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Analysis for Crime Prevention

Nick Tilley, editor
ISBN: 978-1-881798-34-7
2002/237 pages
Crime Prevention Studies, Volume 13

A CriminalJusticePress Project

"This is a really valuable book, drawing together the insights of acknowledged international experts in the field of crime reduction. Required reading for anyone with an interest in crime prevention."— Mike Hough 

"This book contributes by challenging those involved in crime prevention to understand this process in novel, innovative, and creative ways. This book, and the series, is an invaluable resource for academics and practitioners."—Chris Giles, International Journal of Comparative Criminology.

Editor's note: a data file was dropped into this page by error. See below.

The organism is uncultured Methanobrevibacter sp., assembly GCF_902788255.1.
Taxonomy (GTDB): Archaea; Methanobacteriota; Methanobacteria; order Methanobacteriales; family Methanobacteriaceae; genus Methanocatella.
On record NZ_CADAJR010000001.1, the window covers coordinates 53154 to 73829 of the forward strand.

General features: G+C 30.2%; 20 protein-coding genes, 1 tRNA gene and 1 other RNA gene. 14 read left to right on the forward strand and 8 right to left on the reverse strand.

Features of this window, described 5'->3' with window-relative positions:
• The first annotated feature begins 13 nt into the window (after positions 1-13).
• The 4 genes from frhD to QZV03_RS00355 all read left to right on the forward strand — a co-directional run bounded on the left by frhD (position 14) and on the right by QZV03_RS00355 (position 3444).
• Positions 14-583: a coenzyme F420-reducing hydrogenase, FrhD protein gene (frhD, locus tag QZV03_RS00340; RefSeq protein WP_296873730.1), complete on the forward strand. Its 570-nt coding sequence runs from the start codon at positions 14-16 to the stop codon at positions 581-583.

How can crime data be analyzed in a manner that is most useful to police managers and others charged with operating crime prevention programs? This is the topic explored from many different angles by American and British contributors to this new volume in the Crime Prevention Studies Series.


  • Introduction—the Editor.
  • The Time-Window Effect in the Measurement of Repeat Victimization: A Methodology for its Examination—G.Farrell, W.H. Sousa, and D.L. Weisel.
  • Forecasting the Future of Predictive Crime Mapping—E.R. Groff and N.G. La Vigne.
  • Hot Spots and Cold Comfort: The Importance of Having a Working Thermometer—M. Townsley and K. Pease.
  • Anticipatory Benefits in Crime Prevention—M.J. Smith, R.V. Clarke, and K. Pease.
  • Reducing Theft at Construction Sites: Lessons from a Problem-Oriented Project—R.V. Clarke and H. Goldstein.
  • From the Source to the Mainstream is Uphill: The Challenge of Transferring Knowledge of Crime Prevention Through Replication, Innovation, and Anticipation—P. Ekblom.
  • Methodological Issues in Working with Policy Advisers and Practitioners—G. Laycock.